AMAZED onlookers were shocked today when an injured shark — thought to be a Great White — washed up on a popular Manly beach.
The animal washed up at South Steyne mid morning and was taken to nearby Fairy Bower pool.
Lifeguards on jet skis kept watch over the marine animal before marine rescue arrived to bring it to shore using a stretcher.
Rob Townsend, life sciences manager at Manly Sealife Sanctuary, was in charge at the scene, along with six members of staff.
“We got a call that a shark, which we originally thought was a mako, was washed up on the beach, so we sent some people to have a look,” Mr Townsend said.
“The immediate course of action was to see if it was strong enough to swim away. A couple of attempts were made to put it back in the ocean but it kept washing up on the beach. Apparently it washed up four or five times.
“Given the proximity of the pool we though it was a good place to leave it in the interim while we work out what to do.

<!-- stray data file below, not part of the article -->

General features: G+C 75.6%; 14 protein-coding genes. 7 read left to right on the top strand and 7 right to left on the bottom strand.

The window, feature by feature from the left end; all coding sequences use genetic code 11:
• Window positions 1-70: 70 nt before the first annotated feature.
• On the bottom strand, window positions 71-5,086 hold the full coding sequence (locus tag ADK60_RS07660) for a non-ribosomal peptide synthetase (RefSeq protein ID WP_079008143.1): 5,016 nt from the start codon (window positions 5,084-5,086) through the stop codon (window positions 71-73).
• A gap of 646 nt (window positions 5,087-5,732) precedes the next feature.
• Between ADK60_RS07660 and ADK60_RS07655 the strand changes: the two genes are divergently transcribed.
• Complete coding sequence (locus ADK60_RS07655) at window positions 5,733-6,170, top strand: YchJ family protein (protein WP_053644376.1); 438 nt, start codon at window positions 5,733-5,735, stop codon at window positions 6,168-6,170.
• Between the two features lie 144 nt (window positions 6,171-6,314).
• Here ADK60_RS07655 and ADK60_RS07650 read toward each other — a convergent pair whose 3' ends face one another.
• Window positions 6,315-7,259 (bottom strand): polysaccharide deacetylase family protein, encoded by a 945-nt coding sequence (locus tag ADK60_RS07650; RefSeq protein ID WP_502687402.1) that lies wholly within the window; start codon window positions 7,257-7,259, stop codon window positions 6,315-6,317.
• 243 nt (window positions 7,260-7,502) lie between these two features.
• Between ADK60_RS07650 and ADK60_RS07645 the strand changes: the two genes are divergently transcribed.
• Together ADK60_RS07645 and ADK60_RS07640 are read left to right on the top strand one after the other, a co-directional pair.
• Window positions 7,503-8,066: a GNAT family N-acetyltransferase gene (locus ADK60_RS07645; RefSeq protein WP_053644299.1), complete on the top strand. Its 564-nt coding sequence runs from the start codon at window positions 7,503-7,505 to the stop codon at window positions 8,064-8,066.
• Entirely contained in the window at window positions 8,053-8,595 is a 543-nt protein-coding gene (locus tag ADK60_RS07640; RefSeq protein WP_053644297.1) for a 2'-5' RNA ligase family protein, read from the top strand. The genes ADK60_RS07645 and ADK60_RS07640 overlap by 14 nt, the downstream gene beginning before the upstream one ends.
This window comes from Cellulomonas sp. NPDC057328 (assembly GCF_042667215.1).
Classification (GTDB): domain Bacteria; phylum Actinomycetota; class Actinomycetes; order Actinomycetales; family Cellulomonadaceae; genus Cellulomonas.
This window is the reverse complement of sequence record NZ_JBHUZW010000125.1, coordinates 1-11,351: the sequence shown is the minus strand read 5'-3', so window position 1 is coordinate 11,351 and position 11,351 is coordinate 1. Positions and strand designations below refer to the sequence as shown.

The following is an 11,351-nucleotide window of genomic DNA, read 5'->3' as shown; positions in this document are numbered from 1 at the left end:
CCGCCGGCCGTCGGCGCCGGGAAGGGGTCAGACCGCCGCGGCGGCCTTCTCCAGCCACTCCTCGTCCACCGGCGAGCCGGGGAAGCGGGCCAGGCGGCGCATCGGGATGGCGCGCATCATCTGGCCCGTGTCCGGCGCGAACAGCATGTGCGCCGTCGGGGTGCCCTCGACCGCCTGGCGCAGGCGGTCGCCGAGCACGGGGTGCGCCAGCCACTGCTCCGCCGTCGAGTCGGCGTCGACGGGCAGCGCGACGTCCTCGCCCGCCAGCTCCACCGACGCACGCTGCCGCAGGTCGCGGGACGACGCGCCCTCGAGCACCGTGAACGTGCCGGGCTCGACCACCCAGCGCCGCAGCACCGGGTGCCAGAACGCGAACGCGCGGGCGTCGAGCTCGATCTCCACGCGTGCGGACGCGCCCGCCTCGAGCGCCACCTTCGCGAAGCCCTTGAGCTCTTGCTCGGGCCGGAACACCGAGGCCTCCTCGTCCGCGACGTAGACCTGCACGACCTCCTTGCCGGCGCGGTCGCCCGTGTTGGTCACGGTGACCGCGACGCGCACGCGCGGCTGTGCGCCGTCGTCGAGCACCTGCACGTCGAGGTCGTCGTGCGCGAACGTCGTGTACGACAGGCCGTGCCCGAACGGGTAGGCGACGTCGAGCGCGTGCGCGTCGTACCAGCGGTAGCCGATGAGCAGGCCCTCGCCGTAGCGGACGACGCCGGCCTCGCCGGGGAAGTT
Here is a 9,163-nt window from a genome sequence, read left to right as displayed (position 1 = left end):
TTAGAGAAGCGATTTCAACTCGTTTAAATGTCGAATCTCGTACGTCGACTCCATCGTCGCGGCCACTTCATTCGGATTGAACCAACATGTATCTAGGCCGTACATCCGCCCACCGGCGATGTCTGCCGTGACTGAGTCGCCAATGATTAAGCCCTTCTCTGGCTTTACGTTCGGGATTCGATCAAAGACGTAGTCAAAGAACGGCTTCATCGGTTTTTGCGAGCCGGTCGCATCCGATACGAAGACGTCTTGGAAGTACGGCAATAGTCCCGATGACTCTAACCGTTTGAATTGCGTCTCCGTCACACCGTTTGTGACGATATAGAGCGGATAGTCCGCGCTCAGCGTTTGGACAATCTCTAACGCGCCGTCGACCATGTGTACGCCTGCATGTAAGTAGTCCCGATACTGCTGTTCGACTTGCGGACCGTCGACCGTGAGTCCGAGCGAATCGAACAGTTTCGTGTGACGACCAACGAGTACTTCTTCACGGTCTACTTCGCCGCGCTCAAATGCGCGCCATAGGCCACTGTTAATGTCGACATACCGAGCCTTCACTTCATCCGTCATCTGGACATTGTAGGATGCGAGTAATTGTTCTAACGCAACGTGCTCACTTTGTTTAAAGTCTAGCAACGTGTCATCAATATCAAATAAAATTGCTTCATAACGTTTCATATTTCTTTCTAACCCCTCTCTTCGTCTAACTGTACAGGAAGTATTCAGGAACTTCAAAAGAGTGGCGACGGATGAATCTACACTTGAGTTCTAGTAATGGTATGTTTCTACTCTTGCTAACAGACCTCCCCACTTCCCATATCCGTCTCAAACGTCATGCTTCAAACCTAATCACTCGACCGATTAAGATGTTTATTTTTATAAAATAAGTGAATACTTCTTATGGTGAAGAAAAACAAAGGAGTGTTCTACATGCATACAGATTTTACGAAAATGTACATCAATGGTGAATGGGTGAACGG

“Obviously a shark of this size and species, it’s not something we can immediately deal with without a bit of preparation time, to see what we’re dealing with.
“Having put it in the pool, we’ve realised it’s not a mako, it’s a juvenile white shark, so being a threatened species there’s a whole lot more bureaucracy and paperwork to make sure we’re doing everything by the book.”
By the afternoon, around 200 onlookers had gathered at the scene and daredevil spectators were seen brazenly jumping in to the pool for a once-in-a-lifetime chance to swim with the ocean predator.
The shark did not display any signs of aggression and was gliding back and forth in the water, occasionally bumping in to the wall.
Spectator Kyle Goodman from Seaforth, who has just got back from the Bahamas where he was doing shark research, said the sight wasn’t too peculiar for him — but was “extremely peculiar” for the northern beaches.
“I got a text from my sister and I cried bulls*t, but I had to come down and check she was right.
“This is the only shark, apart from a whaler or a Port Jackson or a wobbegong I’ve seen in this area and I’ve been diving here for three years.”